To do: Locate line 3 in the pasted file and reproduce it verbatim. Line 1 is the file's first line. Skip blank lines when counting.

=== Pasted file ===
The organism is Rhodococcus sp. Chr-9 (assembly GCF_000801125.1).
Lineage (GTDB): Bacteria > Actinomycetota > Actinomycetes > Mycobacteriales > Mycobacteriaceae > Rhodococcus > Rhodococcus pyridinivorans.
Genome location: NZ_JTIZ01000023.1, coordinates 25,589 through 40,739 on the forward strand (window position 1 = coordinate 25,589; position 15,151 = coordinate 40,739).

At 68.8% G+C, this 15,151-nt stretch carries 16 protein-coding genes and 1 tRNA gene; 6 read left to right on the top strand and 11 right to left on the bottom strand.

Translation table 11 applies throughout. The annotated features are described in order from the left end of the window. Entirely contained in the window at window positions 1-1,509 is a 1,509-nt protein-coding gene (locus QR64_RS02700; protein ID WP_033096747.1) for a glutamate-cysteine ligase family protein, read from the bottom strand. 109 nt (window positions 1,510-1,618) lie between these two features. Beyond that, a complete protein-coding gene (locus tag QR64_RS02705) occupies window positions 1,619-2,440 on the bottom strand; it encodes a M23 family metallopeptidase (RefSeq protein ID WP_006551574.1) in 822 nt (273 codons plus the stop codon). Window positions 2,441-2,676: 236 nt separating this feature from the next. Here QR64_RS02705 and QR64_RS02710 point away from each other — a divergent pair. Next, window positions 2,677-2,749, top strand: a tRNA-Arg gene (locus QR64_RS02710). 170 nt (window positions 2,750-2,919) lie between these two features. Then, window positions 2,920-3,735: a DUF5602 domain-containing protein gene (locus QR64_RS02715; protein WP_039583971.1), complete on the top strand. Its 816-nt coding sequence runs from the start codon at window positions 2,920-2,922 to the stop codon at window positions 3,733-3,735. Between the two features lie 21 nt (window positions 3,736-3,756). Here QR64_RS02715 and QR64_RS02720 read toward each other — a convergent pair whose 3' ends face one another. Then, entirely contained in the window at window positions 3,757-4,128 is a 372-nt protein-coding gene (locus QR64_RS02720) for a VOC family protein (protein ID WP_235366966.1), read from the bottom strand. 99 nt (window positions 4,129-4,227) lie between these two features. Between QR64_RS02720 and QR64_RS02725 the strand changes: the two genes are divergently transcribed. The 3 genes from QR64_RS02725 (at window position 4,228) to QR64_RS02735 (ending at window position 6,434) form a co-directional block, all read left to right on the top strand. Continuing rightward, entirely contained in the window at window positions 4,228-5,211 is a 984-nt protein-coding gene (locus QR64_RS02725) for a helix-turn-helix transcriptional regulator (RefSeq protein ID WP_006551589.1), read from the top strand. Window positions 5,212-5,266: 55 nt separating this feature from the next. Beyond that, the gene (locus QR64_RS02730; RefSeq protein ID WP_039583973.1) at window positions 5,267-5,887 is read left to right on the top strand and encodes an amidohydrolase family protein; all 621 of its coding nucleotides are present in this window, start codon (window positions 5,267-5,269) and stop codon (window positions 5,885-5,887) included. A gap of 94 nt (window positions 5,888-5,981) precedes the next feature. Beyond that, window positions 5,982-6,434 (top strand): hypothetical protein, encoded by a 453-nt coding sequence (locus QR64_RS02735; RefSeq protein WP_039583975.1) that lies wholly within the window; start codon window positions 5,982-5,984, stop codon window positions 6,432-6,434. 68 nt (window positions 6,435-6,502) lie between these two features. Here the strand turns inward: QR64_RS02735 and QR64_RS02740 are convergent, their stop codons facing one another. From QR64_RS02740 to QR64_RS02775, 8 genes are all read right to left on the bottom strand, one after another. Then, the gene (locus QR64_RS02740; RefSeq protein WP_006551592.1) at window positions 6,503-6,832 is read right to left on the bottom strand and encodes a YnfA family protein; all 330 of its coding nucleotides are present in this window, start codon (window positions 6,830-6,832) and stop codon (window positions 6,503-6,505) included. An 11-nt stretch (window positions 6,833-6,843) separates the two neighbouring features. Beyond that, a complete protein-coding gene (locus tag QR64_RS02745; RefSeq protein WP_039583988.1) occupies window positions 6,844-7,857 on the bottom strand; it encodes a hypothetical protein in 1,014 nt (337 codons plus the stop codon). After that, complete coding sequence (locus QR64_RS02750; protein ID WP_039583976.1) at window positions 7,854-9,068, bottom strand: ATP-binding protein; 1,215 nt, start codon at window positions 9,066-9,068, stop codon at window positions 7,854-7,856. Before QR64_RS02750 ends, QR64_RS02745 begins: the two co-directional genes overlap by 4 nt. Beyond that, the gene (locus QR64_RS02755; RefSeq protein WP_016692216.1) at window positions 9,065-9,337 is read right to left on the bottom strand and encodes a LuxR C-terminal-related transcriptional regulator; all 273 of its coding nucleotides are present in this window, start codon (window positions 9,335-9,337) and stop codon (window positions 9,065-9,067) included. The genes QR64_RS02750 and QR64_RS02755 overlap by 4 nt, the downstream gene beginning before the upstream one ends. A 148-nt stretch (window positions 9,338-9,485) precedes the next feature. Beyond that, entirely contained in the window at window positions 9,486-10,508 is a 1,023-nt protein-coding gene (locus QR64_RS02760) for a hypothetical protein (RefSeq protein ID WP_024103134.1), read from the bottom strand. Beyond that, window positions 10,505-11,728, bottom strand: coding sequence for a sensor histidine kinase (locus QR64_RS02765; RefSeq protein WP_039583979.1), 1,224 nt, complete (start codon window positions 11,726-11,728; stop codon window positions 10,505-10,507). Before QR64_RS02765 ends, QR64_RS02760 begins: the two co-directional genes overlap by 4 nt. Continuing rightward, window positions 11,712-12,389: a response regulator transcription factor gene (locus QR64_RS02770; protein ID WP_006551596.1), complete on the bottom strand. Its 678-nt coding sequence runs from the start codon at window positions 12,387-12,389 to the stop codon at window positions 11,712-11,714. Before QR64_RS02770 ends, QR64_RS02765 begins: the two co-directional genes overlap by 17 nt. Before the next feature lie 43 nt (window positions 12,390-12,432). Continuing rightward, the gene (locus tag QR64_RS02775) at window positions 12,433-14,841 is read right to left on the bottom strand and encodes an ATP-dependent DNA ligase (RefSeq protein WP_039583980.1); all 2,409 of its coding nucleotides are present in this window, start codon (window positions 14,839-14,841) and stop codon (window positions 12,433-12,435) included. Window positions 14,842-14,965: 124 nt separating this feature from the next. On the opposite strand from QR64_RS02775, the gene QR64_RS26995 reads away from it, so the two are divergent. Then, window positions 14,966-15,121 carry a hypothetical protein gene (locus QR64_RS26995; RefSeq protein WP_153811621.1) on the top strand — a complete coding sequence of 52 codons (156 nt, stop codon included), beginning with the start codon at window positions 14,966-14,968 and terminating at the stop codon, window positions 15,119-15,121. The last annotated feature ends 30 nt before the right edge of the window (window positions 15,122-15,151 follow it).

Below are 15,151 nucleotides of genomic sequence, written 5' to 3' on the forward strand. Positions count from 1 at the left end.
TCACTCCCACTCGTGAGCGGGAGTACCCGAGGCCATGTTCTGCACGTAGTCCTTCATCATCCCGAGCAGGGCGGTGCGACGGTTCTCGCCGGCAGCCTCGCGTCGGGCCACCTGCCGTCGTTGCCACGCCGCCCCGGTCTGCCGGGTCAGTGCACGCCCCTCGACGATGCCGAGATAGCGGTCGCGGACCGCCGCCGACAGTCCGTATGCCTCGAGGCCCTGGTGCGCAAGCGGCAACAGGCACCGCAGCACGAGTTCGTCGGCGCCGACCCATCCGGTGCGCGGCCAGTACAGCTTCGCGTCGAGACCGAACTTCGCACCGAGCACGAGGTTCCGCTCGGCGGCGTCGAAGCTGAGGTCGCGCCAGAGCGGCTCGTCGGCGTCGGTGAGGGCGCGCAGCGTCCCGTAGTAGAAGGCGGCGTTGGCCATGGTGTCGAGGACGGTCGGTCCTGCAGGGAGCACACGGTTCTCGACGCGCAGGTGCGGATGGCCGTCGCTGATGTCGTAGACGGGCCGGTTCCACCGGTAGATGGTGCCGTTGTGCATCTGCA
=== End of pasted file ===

Genome location: NZ_JTIZ01000023.1, coordinates 25,589 through 40,739 on the forward strand (window position 1 = coordinate 25,589; position 15,151 = coordinate 40,739).